The most significant management aspect of the recently released Discussion Draft, the “Strengthening Fishing Communities and Increasing Flexibility in Fisheries Management Act”, is rewriting Section 304 of the MSA. The Discussion Draft version, “Rebuilding Depleted Fisheries” makes two key alterations to the existing law. First, it distinguishes between fisheries depleted due to fishing and fisheries depleted due to other factors.  Second, eliminates the ten year rebuilding timeline. It instead bases a rebuilding schedule on the time a stock would be rebuilt without fishing occurring plus one mean generation, with exceptions including environmental conditions, situations where rebuilding cannot be effective only by limiting fishing activities, mixed stock fisheries, and situations where rebuilding would have significant economic harm for fishing communities.  While the National Research Council has determined that no fixed timeline can be scientifically justified for a rebuilding schedule, as well as the fact that this provision would also make such a schedule contingent upon the uncertainty of stock projections, it is a step in the right direction.  Importantly, the Discussion Draft provides for the possibility of alternative rebuilding strategies such as fishing mortality targets, an approach recommended by the NRC. 


                The Discussion Draft, in recognizing currently ignored contributors to stock size and health such as environment, predator prey relationships, unexpected events, biological and ecological factors other than fishing, represents a huge paradigm shift in fisheries management.  It also attempts to introduce more balance between conservation and socioeconomic objectives by acknowledging that economic harm to fishing communities may be taken into account in developing the nature and immediacy of rebuilding strategies.  All of these are necessary for more effective fisheries management.  The Discussion Draft does, however leave some issues unresolved.  By continuing to leave MSY as an undefined and unfixed term but the benchmark for determining depleted or non depleted fisheries, scientific ambiguity remains.  By reinstating rebuilding schedules for these depleted fisheries, albeit flexible and subjective rebuilding schedules, management will still be reliant upon the uncertainty of stock projections and models, and “yo yo” management may persist.



                  A better way to manage our nation’s fisheries would be to depart from current flawed methodology and adopt a policy closer to that advocated by the National Academy of Sciences, by shifting focus away from meeting scheduled rebuilding targets and concentrating instead on meeting, owners and crews; they include vessel and crew support services, supply services, handling and marketing services, and other ancillary businesses that will not have the capacity or ability to reappear once rebuilding of a stock has been achieved if the interim quota cuts have been too drastic.[1]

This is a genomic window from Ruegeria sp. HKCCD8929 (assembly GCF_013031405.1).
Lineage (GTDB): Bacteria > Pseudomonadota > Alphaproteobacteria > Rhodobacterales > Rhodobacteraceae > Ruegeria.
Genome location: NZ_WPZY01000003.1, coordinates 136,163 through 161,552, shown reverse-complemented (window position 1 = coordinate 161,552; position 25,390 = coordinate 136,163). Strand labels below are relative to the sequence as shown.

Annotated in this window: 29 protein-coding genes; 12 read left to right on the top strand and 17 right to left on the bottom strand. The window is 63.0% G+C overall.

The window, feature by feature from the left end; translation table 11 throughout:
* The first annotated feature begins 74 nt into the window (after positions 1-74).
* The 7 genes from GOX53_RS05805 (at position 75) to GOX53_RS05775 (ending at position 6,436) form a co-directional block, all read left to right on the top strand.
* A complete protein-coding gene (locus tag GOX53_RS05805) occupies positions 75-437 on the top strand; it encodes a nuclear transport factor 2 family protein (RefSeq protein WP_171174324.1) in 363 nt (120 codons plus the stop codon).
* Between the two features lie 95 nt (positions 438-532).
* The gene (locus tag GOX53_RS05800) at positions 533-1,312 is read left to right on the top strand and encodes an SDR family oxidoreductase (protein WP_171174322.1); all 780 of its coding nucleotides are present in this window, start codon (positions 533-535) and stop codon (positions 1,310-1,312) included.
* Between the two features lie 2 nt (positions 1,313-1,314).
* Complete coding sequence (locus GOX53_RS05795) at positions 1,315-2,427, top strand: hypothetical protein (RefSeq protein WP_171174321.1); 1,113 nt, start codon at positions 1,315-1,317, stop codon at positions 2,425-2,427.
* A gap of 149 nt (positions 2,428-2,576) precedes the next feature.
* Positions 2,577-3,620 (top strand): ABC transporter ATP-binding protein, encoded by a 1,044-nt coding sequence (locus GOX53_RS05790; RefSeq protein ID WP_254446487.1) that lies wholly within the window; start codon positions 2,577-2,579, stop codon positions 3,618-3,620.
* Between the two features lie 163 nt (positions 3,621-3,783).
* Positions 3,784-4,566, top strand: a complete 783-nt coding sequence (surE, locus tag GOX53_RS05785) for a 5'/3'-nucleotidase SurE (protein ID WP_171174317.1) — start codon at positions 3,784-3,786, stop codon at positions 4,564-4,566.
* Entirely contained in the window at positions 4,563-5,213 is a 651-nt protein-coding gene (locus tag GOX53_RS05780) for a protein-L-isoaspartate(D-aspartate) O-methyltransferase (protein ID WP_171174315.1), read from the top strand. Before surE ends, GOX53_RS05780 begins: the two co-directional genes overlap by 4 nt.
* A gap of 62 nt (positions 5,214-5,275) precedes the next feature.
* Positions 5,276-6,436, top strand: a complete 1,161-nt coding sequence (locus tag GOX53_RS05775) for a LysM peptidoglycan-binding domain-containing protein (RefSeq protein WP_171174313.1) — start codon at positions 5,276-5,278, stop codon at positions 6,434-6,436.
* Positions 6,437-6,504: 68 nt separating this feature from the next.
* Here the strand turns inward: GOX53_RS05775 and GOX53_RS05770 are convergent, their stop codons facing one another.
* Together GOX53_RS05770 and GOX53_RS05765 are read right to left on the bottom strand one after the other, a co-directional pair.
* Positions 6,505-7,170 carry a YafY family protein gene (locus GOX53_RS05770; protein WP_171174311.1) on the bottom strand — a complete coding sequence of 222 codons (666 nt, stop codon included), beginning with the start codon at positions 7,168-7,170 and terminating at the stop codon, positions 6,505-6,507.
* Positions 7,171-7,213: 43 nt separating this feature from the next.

Common sense dictates that as long as stocks are increasing, a strict rebuilding schedule is unnecessary.[2]  Current analysis is demonstrating not only how the ten year timeline is putting undue pressure on fishing communities but also how modifying the ten year mandate results in significant economic gains. For example, in one study the expected net economic benefits increased between 3.5% selected fishing mortality targets.  The ten year rebuilding requirement should be eliminated.  The concept of “rebuilding” should be replaced with a management system based on maximizing yield, and therefore economic productivity is a factor.  The elusiveness of defining MSY, the uncertainty of biological reference points, stock projections, and rebuilding targets require a change of management methods.  Rather than attempt to predict both an undefined MSY and probabilities of a stock reaching this target within a certain period, it is more effective to simply estimate current biomass and allow for a safe percentage of this biomass to be taken through fishing mortality.  This would disperse much of the uncertainties associated with stock projections, increase focus and resources on obtaining accurate and up to date data, and also provide more stability for fishing communities. [1]

                Finally, it is important to remember the reasons we manage fisheries. We manage fisheries so that we have a continual, sustainable resource and a continual, sustainable fishing community. If we lose one, we lose the other, and fisheries management ceases to have a purpose or reason to exist. If any provision of the law jeopardizes or hinders the health or understanding of either of these, revision is a necessity.  An unscientific rebuilding requirement that causes socioeconomic harm does not meet the MSA’s objective “to promote domestic commercial and recreational fishing under sound conservation and management principles”.  It is time to bring the law back to its purpose, based on both solid scientific foundation and economic viability.